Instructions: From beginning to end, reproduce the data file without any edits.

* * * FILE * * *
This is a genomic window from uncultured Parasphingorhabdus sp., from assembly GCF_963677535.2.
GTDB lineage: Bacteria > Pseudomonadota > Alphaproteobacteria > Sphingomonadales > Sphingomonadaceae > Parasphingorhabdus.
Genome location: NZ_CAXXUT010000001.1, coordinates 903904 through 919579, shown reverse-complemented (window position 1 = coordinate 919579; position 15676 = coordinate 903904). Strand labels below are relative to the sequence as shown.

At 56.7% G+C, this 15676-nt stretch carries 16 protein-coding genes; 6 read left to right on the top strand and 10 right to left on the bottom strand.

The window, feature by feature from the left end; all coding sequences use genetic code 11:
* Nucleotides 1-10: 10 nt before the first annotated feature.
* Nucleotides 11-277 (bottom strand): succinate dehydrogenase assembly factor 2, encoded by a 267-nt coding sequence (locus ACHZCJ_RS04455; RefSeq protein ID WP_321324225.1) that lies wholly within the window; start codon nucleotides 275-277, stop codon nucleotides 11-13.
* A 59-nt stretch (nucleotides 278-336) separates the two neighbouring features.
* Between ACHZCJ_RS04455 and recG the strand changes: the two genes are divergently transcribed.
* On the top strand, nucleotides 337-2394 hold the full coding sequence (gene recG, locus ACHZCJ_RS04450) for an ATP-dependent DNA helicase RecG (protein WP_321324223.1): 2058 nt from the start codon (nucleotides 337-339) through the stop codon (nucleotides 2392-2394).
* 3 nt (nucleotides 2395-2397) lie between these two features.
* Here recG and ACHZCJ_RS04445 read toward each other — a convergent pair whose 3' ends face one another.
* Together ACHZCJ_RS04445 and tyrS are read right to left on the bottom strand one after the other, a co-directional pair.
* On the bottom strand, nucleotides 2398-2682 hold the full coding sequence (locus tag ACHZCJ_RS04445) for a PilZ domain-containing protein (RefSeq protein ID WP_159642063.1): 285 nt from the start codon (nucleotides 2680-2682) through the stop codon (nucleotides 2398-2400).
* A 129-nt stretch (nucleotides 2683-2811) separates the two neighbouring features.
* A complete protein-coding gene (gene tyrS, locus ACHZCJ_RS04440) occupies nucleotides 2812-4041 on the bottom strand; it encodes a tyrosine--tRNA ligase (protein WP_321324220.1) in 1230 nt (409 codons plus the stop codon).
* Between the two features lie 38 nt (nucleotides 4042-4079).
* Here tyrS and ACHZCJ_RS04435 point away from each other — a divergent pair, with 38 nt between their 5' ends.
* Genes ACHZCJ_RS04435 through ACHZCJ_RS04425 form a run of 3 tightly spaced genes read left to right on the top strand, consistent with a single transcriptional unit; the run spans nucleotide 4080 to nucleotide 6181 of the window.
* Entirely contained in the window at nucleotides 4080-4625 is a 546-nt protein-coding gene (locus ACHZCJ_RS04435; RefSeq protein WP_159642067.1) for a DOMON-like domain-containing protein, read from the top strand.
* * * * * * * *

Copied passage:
This is a genomic window from uncultured Parasphingorhabdus sp., from assembly GCF_963677535.2.
GTDB lineage: Bacteria > Pseudomonadota > Alphaproteobacteria > Sphingomonadales > Sphingomonadaceae > Parasphingorhabdus.
Genome location: NZ_CAXXUT010000001.1, coordinates 903904 through 919579, shown reverse-complemented (window position 1 = coordinate 919579; position 15676 = coordinate 903904). Strand labels below are relative to the sequence as shown.

At 56.7% G+C, this 15676-nt stretch carries 16 protein-coding genes; 6 read left to right on the top strand and 10 right to left on the bottom strand.

The window, feature by feature from the left end; all coding sequences use genetic code 11:
* Nucleotides 1-10: 10 nt before the first annotated feature.
* Nucleotides 11-277 (bottom strand): succinate dehydrogenase assembly factor 2, encoded by a 267-nt coding sequence (locus ACHZCJ_RS04455; RefSeq protein ID WP_321324225.1) that lies wholly within the window; start codon nucleotides 275-277, stop codon nucleotides 11-13.
* A 59-nt stretch (nucleotides 278-336) separates the two neighbouring features.
* Between ACHZCJ_RS04455 and recG the strand changes: the two genes are divergently transcribed.
* On the top strand, nucleotides 337-2394 hold the full coding sequence (gene recG, locus ACHZCJ_RS04450) for an ATP-dependent DNA helicase RecG (protein WP_321324223.1): 2058 nt from the start codon (nucleotides 337-339) through the stop codon (nucleotides 2392-2394).
* 3 nt (nucleotides 2395-2397) lie between these two features.
* Here recG and ACHZCJ_RS04445 read toward each other — a convergent pair whose 3' ends face one another.
* Together ACHZCJ_RS04445 and tyrS are read right to left on the bottom strand one after the other, a co-directional pair.
* On the bottom strand, nucleotides 2398-2682 hold the full coding sequence (locus tag ACHZCJ_RS04445) for a PilZ domain-containing protein (RefSeq protein ID WP_159642063.1): 285 nt from the start codon (nucleotides 2680-2682) through the stop codon (nucleotides 2398-2400).
* A 129-nt stretch (nucleotides 2683-2811) separates the two neighbouring features.
* A complete protein-coding gene (gene tyrS, locus ACHZCJ_RS04440) occupies nucleotides 2812-4041 on the bottom strand; it encodes a tyrosine--tRNA ligase (protein WP_321324220.1) in 1230 nt (409 codons plus the stop codon).
* Between the two features lie 38 nt (nucleotides 4042-4079).
* Here tyrS and ACHZCJ_RS04435 point away from each other — a divergent pair, with 38 nt between their 5' ends.
* Genes ACHZCJ_RS04435 through ACHZCJ_RS04425 form a run of 3 tightly spaced genes read left to right on the top strand, consistent with a single transcriptional unit; the run spans nucleotide 4080 to nucleotide 6181 of the window.
* Entirely contained in the window at nucleotides 4080-4625 is a 546-nt protein-coding gene (locus ACHZCJ_RS04435; RefSeq protein WP_159642067.1) for a DOMON-like domain-containing protein, read from the top strand.